It must be an awful headache to coordinate a performance or recording session for the Ratchet Orchestra. From the back of their CD Hemlock one counts 31 members. There are saxes, flutes, clarinets, trumpets, trombones, more low-end brass, violins and violas, cellos, bass, guitars, piano, drums and percussion, all under the leadership of chamber jazz madman Nicolas Caloia. In addition to being a logistical pain in the neck for event planning, the Ratchet Orchestra may, on paper, come across as an over-indulgent journey into the depths of neo-classical jazz with too many members to know what to do with. Happily, that’s not really the case.
The Ratchet Orchestra is capable of using its size to its advantage. In other words, their enormous roster doesn’t really sound that much like an enormous roster. The main attraction is that there is no main attraction. All of the winds, strings, and skins blend together to make for thick, experimental music in the vein of ACSM. But in the case of Hemlock, most of the music is more experimental than it is memorable. So luckily for us these dispositions for the avant-garde are persuasive enough in their own right. Instead of thinking of Hemlock as a possibility for melody, think of it as a bed—a mattress stuffed with many a miscellaneous toy and knick-knack.
The mood of the music is hard to pin down. This is not due to capriciousness but due to the fact that there is no succinct word to wrap up the meticulously steady build of horns and strings being abruptly undermined by a visceral electric guitar, as on “Dusty”. The music comes in more straightforward packages than that, especially on the subordinately catchy “Yield” and a more acrobatically-flavored vignette in “Kick” (lyrics alternate between “kick that habit, man”, “kick that man habit”, “man habit that kick”, “man kick habit that” among others—in approximately 60 seconds). And when it comes to a ten-plus minute piece like “Safety”, the sweet goes with the sour in equal quantities. At one moment, the Ratchet Orchestra will sound solitary and tender as they shimmer a barely-existent chord from their collective timbres. The next moment, Caloia will be summoning some ungodly dissonance from the whole thing.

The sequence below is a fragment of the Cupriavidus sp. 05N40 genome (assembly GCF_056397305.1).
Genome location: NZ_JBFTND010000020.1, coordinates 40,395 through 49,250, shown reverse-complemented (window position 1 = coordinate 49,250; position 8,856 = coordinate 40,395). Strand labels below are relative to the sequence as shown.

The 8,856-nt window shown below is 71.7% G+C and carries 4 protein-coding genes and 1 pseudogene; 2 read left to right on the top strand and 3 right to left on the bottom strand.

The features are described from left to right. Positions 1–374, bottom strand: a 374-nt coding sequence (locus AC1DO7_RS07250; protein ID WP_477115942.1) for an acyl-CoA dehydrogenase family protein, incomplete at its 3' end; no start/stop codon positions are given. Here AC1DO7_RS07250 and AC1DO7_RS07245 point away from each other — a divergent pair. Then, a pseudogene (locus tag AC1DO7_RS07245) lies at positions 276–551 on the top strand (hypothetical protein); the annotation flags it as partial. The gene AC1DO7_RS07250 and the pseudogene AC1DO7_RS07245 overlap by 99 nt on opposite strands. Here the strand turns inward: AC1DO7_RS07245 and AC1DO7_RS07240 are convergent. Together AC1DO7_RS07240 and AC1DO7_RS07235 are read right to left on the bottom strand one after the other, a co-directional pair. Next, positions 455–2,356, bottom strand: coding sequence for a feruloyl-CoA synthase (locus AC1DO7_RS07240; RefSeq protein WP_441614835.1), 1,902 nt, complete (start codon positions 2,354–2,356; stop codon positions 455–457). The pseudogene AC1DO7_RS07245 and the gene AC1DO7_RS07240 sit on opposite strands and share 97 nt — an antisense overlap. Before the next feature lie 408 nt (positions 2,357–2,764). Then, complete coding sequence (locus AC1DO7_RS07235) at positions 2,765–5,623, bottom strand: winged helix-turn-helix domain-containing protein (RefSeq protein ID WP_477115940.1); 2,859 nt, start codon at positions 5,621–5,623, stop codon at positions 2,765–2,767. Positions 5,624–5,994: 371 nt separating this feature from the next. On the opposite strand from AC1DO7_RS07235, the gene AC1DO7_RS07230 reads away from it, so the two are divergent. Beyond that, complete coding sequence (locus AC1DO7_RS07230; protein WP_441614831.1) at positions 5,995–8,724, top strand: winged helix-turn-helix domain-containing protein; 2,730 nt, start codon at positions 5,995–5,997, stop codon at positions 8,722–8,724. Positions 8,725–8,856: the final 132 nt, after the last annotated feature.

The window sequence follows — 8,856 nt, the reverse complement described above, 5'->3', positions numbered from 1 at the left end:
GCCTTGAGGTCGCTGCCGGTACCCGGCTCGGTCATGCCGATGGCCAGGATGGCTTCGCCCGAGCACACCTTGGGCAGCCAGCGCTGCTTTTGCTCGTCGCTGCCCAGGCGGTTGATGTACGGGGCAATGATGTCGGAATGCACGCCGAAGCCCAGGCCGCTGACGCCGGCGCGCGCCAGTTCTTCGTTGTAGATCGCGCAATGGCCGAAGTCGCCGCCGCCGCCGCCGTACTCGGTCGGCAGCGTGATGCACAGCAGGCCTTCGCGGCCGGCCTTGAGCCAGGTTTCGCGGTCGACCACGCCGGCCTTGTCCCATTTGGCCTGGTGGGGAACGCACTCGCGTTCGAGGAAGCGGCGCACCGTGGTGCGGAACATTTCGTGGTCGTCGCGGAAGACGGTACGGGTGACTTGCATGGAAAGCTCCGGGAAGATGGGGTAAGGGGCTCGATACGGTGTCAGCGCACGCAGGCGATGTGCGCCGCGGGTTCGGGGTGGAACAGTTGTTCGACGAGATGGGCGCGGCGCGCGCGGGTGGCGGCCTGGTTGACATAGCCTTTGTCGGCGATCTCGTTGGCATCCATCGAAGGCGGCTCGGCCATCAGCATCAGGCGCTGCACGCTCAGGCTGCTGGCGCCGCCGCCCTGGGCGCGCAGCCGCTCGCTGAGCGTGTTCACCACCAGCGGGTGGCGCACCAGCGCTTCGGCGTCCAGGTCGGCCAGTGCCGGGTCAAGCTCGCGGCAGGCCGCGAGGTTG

But at the end of it all, Hemlock is more of a charting variable for the ever-expanding possibilities for large ensembles who play whacked-out jazz than it is a concise collection of songs to go down in history. This, however, is not a problem. It’s another standard set in the ongoing turf war between classical, chamber and jazz music and what it means to be playing any combination thereof. I would be lying if I said the music of Hemlock was wholly agreeable or even remotely approachable for the listener not steeped in atonal orchestrations. But sounds like this are the stuff of variety, and you all know what they say about variety. In other words, the chili doesn’t get much heavier.